Other conventional systems include, for example, U.S. patent application Ser. No. 217,772 now U.S. Pat. No. 4,371,858, wherein a sound-insulating plate is mounted on the framework such as a reinforcing channel on the outside surface of the tank through an elastic member thereby to reduce the noises produced from the tank, and Japanese Patent Laid-open No. 87306/81 entitled "Static Induction Apparatus" in which a similar sound-insulation panel is provided with a weighty material thereby to reduce the vibrations transmitted from the tank through the reinforcing channel to the sound insulation panel. Further, Japanese Patent Laid-open No. 60815/82 discloses an apparatus in which a highly damped plate is used for a sound insulation panel. Further, discussion is made about noise abatement in an article by Edward F. Ellingson entitled "Transformer Noise Abatement Using Tuned Enclosure Panels" in Report of 7th IEEE/PES Transmission and Distribution Conference and Exposition held on Apr. 1-6, 1979. The above methods have the disadvantage that although the noises (primary noises) radiated by way of the outer wall of the tank through the oil from the winding and core are capable of being reduced, it is impossible to reduce the noises (secondary noises) caused by the vibrations of the sound insulation panels in which the vibrations are transmitted from the outer wall of the tank through the reinforcing channel. In the latter method comprising a sound insulation panel and a weighty material combined which is intended to reduce the secondary noises, on the other hand, the noise reduction level is limited by the physical limitations of the strength or dimensions of the elastic member for carrying the sound insulation panels or the size of the weighty material.
Further, U.S. patent application Ser. No. 445,939, discloses a noise-reduction device in which a control force having a phase opposite to that of the vibration transmitted through reinforcing channels from a tank is applied by a vibration applying means to a weighty body. In this case, however, a power source for the vibration applying means is required, resulting in complexity in structure.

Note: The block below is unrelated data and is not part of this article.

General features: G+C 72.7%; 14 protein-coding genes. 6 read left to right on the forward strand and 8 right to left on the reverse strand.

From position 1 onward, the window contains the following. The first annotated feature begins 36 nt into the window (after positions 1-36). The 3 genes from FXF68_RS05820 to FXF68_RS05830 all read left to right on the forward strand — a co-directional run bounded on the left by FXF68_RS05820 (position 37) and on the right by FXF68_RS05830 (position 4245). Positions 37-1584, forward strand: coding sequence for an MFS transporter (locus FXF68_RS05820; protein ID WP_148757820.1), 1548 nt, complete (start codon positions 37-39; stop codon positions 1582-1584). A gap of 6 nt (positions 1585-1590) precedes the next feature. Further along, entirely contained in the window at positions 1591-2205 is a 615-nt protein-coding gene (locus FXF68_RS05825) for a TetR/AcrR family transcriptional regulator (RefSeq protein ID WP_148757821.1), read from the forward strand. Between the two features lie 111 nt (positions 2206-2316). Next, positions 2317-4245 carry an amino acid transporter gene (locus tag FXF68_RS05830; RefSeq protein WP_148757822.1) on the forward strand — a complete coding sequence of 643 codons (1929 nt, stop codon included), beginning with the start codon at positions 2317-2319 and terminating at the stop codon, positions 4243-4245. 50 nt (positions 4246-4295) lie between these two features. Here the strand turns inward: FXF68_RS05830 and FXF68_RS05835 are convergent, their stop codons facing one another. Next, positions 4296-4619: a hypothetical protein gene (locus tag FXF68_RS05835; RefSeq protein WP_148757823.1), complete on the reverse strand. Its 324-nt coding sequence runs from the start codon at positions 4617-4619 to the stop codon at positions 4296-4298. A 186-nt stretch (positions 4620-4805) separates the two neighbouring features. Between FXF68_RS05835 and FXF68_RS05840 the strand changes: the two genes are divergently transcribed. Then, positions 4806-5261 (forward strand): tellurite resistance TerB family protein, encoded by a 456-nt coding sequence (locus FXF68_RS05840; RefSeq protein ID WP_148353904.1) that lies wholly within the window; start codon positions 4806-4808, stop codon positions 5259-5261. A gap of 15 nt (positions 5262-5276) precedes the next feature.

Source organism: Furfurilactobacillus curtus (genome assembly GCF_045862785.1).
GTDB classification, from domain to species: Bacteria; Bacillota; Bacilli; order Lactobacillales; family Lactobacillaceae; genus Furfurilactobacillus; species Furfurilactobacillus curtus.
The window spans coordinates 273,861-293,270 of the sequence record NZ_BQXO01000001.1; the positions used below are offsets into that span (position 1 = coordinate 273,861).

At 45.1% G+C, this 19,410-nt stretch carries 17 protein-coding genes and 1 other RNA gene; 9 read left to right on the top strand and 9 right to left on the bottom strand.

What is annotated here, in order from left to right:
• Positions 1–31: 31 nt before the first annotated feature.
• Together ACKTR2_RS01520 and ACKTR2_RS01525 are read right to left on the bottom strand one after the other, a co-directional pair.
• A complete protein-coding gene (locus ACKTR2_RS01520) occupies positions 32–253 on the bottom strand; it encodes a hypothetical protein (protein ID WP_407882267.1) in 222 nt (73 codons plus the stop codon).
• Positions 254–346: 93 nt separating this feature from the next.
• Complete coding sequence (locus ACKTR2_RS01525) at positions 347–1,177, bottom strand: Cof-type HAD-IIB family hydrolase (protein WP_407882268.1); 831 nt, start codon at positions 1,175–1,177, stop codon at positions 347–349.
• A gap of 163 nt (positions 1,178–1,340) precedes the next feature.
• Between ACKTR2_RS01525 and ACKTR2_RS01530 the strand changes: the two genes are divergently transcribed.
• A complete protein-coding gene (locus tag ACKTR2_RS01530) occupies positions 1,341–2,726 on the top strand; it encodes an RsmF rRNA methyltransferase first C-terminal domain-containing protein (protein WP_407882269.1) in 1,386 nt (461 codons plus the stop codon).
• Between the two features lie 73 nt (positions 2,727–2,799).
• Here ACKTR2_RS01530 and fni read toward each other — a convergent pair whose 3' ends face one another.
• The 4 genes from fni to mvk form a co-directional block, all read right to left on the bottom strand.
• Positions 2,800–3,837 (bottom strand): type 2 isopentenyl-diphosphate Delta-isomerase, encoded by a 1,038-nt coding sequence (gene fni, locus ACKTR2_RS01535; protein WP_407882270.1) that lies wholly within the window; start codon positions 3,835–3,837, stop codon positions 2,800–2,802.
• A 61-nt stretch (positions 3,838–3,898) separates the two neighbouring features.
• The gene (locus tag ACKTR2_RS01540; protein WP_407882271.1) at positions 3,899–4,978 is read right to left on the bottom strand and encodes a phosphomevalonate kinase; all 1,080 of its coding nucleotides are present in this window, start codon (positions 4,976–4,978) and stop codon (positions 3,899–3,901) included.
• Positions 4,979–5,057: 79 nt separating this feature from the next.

Further, Japanese patent application No. 60817/82 proposes a method for reducing vibrations with a simple structure and without requiring any power. In the proposed method, a plurality of dynamic dampers, each consisting of an elastic member and a weighty body, are attached to another weighty body attached to a sound insulation panel. The characteristic or natural frequency of each of the dynamic dampers is preliminarily set to be at an even number times the power source frequency so that the vibration of the weighty body attached to the sound insulation panel may be cancelled by the force of out of phase if the vibration frequency is an even number times the power source frequency. In practical cases, however, the natural frequency of each dynamic damper can not be exactly set to be an even number times the power source frequency due to scattering in manufacture of the dynamic damper even if the dynamic damper is manufactured such that the figure, weight, etc. of the dynamic damper are preliminarily determined by calculation to cause the natural frequency of produced dynamic damper to be an even number times the power source frequency. Thus, this method has a disadvantage that a difference may occur between the vibration frequency and the natural frequency to deteriorate the damping effect so that the vibrations can not be effectively reduced.
An object of the present invention is, therefore, to eliminate the prior art disadvantages as mentioned above and to provide a noise-reduction device for a stationary induction apparatus in which vibrations may be reduced with a simple structure and without requiring any power.
To attain this object, according to the present invention, each dynamic damper of the noise-reduction device is made bar-like and arranged as a beam between separated portions of a weighty body which is attached in the form of a frame onto a sound insulation panel, and each dynamic damper is arranged such that the natural frequency thereof may be readily adjusted from the outside of the apparatus.